My frustration is that the marketer would squander a very servicable objective by trading finder and mount quality for useless high power EP's and Barlows, and in so doing turn off the purchaser to astronomy forever.

Arghhh,

Milt

November 27, 2003 03:20 AM Forum: Antique/Classic/Vintage Optical Instruments

Antique Binoscopes

Posted By Milton Wilcox

I observe with both eyes, so When I entered the Nautical Instrument Museum in the Historic Mystic (CT) Seaport, I almost fell over at the sight of a huge and magnificent old brass binoscope. Of course I had to have the history, which the docent eventually found after much rummaging around.

William Cary Edgecomb lived in Mystic from 1845 to 1906. He had an observatory at 64 Edgecomb St., taught astronomy and advertised and sold binocular telescopes. Only five are known to have survived. In a 13 page catalog dated August 1895 and titled 'Binocular Telescopes' is found:

A 2-3/8" binoscope with 34" focal length (f/14.3) with eyepiece(s) for 35x-50x, rack & pinion focus and oak or mahogany tripod, for $175.00, and a 3" version for $325.00.

A 5" binoscope approximately 6' long with eyepiece(s) for 60x-80x, for $850.00. It was this model on display, but sadly missing both prisms and one objective. I took a picture, which I will attach.

And finally the dreamscope, a 6-1/4" with Alvin Clark optics, 94" focal length (f/15) and a certification that the f.l. of the two sides would not differ by an amount exceeding 1/100", for $2,500! This was an immense sum in 1895, and it's not clear that any were ever built.

I guess two-eyed observing is not a recent phenomenon.

Clear skies, Milt

November 27, 2003 03:29 AM Forum: Astro Binoculars

Northeast Trip Report

Posted By Milton Wilcox

On our recent 13 week camping trip to the Northeast I took my 26 yr. old handheld Nikon 12x36's and newer Canon 18x50's mounted on a Manfrotto 3130 micro fluid head and 3011BN tripod. At times, I rested the little Nikons on the mounted Canons for added stability.

I continued my Messier tour on both binos, working in the narrow windows of opportunity for DSO's in small binos afforded by the lunar cycle, metropolitan light domes and weather. In Twin Mountain, NH in mag 5+ skies, I revisited the Sagittarius eye candy, then moved on to the Ophiuchus globs: M10, M12, M14 and M9 in both binos, but M107 in the 18x50's only. The next window came on Cape Cod, MA under similar skies, where I scored difficult (for 50mm binos) mag 9.5 objects M76 and M73, both located from Machholz' charts, and mag 9 globular M72. The only 12x36 objects added that night were M33 and globs M30 and M75.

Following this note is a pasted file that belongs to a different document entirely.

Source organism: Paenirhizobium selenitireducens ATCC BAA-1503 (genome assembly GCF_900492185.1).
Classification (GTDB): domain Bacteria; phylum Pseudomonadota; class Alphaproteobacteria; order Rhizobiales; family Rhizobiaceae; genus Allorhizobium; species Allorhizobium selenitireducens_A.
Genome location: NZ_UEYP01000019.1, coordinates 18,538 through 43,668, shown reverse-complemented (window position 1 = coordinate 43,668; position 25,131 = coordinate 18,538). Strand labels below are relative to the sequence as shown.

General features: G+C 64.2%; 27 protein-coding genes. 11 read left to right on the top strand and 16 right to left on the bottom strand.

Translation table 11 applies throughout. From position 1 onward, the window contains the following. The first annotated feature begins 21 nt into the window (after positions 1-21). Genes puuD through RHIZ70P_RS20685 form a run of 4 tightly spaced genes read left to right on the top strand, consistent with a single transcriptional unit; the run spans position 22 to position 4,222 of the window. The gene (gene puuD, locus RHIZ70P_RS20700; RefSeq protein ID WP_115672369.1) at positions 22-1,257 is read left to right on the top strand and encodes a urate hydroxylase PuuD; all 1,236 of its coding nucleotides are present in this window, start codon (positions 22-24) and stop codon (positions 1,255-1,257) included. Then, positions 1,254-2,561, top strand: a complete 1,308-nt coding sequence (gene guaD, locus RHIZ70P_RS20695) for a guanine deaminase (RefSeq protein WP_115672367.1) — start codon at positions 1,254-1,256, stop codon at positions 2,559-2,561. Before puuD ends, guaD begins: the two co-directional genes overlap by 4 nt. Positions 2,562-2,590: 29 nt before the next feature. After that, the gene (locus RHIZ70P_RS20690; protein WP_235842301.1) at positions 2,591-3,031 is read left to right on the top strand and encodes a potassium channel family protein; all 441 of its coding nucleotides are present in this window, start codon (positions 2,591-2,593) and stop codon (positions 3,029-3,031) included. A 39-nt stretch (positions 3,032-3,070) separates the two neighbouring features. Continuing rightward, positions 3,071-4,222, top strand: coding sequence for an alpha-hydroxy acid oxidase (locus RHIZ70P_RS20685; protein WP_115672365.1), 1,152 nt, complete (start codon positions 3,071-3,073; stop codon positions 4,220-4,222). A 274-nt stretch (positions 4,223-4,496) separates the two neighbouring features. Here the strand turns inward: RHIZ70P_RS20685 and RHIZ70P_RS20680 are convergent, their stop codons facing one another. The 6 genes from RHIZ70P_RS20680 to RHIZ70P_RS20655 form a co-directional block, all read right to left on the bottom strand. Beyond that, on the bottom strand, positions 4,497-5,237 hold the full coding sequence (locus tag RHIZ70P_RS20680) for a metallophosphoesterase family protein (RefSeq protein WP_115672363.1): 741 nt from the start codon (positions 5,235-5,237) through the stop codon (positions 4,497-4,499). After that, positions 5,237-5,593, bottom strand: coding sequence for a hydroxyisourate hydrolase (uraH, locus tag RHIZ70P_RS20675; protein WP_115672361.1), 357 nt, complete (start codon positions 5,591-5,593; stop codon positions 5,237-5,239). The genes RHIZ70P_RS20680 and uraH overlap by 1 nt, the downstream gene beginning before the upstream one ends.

Moving on to Mystic, CT, we visited the historic seaport. There I happened upon a 19th century binoscope; a report and picture can be found in the Astromart 'Antique Instruments' forum.

In Amish farmlands east of Lancaster, PA, I attempted Sue French's November Cepheus sampler in mag 4.5 skies and managed 6/9. Near the end of the trip in the Shenandoah Valley, VA came the best night with mag 5.5 skies and good horizons. First I revisited Cepheus and saw a hint of NGC6946 (one of Sue's objects I had missed) near NGC6939, Canons only. Then I cruised the Cassiopeia OC's, including M103, NGC654/663, NGC559, NGC457 and NGC7789, most seen in both binos. NGC281 was a mere ghost with AV in the Canons. Galaxy M77 in Cetus was seen in both. M1 was again Canons only, as was my coup de grace, M74, confirmed with a careful sketch.

There was also the impromptu 2-man star party with a fellow who had a Nexstar 8 - what a great complement mounted 3.5° binos make to an SCT! My Messier totals are now 50 for the 12x36's and 70 for the 18x50's. With M74 under my belt I may have a shot at completing the tour with the Canons. Anyone else seen all 109 with 50mm binos?

Clear skies,

Milt

March 19, 2004 01:37 AM Forum: Binoviewers

Binoviewer Comparo Question

Posted By Milton Wilcox

Hello All,

A recent thread got me wondering if anyone has ever compared binoviewers in identical, perfectly matched (in mono mode), preferrably tracking, scopes with matching sets of EP's?

My personal experience with comparo's has been that if it involves much trading out of hardware, I tend to lose the image delicacies during each changeover. The units discussed on this forum appear to be so close in optical quality that maybe the only way to show up subtle differences would be to go back and forth between two competing units, with everything else identical, in only a second or two.

If two folks on this forum happened to live close to each other and have identical scopes and EP's, but different binos, maybe it could be worked out. I use a Denk II in a Vixen R200SS but live out in the boonies of AZ...

Thanks,
Milt